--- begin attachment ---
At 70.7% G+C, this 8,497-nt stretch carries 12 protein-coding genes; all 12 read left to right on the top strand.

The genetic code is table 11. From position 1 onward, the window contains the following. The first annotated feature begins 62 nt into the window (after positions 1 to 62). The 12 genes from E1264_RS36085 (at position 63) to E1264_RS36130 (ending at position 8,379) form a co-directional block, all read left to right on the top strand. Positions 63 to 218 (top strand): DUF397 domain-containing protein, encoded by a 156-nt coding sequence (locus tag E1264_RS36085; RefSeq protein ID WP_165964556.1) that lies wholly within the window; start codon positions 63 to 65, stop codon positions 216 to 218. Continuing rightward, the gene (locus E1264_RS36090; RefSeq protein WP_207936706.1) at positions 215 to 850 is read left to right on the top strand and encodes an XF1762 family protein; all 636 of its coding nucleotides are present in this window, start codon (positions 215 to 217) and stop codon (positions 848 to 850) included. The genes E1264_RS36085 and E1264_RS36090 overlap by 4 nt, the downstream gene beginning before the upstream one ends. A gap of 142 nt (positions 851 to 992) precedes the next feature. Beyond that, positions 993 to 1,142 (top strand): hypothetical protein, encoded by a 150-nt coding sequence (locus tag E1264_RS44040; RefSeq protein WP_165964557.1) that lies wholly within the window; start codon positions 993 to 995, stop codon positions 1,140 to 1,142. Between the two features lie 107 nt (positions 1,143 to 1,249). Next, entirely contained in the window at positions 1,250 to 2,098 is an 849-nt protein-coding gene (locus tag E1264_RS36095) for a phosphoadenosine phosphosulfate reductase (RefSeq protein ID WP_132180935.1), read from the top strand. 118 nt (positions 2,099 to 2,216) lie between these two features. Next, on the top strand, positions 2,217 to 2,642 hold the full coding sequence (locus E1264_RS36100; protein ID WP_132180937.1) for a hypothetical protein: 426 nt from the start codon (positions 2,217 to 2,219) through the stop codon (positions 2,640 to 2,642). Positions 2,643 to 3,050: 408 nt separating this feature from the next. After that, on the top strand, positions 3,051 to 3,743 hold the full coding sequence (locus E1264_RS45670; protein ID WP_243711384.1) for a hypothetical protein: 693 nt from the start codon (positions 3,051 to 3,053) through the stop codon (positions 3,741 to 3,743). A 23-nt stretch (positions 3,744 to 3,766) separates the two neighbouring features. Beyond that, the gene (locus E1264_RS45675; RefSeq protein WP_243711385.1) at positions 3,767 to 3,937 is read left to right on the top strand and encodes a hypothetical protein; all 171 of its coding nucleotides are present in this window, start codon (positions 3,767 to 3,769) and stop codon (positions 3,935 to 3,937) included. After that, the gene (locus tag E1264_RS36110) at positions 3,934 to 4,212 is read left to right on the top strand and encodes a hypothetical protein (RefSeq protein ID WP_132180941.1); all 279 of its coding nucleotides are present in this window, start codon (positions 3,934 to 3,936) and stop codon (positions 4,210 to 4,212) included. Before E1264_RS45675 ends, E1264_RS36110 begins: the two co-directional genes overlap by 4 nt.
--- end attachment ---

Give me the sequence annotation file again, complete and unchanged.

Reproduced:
At 70.7% G+C, this 8,497-nt stretch carries 12 protein-coding genes; all 12 read left to right on the top strand.

The genetic code is table 11. From position 1 onward, the window contains the following. The first annotated feature begins 62 nt into the window (after positions 1 to 62). The 12 genes from E1264_RS36085 (at position 63) to E1264_RS36130 (ending at position 8,379) form a co-directional block, all read left to right on the top strand. Positions 63 to 218 (top strand): DUF397 domain-containing protein, encoded by a 156-nt coding sequence (locus tag E1264_RS36085; RefSeq protein ID WP_165964556.1) that lies wholly within the window; start codon positions 63 to 65, stop codon positions 216 to 218. Continuing rightward, the gene (locus E1264_RS36090; RefSeq protein WP_207936706.1) at positions 215 to 850 is read left to right on the top strand and encodes an XF1762 family protein; all 636 of its coding nucleotides are present in this window, start codon (positions 215 to 217) and stop codon (positions 848 to 850) included. The genes E1264_RS36085 and E1264_RS36090 overlap by 4 nt, the downstream gene beginning before the upstream one ends. A gap of 142 nt (positions 851 to 992) precedes the next feature. Beyond that, positions 993 to 1,142 (top strand): hypothetical protein, encoded by a 150-nt coding sequence (locus tag E1264_RS44040; RefSeq protein WP_165964557.1) that lies wholly within the window; start codon positions 993 to 995, stop codon positions 1,140 to 1,142. Between the two features lie 107 nt (positions 1,143 to 1,249). Next, entirely contained in the window at positions 1,250 to 2,098 is an 849-nt protein-coding gene (locus tag E1264_RS36095) for a phosphoadenosine phosphosulfate reductase (RefSeq protein ID WP_132180935.1), read from the top strand. 118 nt (positions 2,099 to 2,216) lie between these two features. Next, on the top strand, positions 2,217 to 2,642 hold the full coding sequence (locus E1264_RS36100; protein ID WP_132180937.1) for a hypothetical protein: 426 nt from the start codon (positions 2,217 to 2,219) through the stop codon (positions 2,640 to 2,642). Positions 2,643 to 3,050: 408 nt separating this feature from the next. After that, on the top strand, positions 3,051 to 3,743 hold the full coding sequence (locus E1264_RS45670; protein ID WP_243711384.1) for a hypothetical protein: 693 nt from the start codon (positions 3,051 to 3,053) through the stop codon (positions 3,741 to 3,743). A 23-nt stretch (positions 3,744 to 3,766) separates the two neighbouring features. Beyond that, the gene (locus E1264_RS45675; RefSeq protein WP_243711385.1) at positions 3,767 to 3,937 is read left to right on the top strand and encodes a hypothetical protein; all 171 of its coding nucleotides are present in this window, start codon (positions 3,767 to 3,769) and stop codon (positions 3,935 to 3,937) included. After that, the gene (locus tag E1264_RS36110) at positions 3,934 to 4,212 is read left to right on the top strand and encodes a hypothetical protein (RefSeq protein ID WP_132180941.1); all 279 of its coding nucleotides are present in this window, start codon (positions 3,934 to 3,936) and stop codon (positions 4,210 to 4,212) included. Before E1264_RS45675 ends, E1264_RS36110 begins: the two co-directional genes overlap by 4 nt.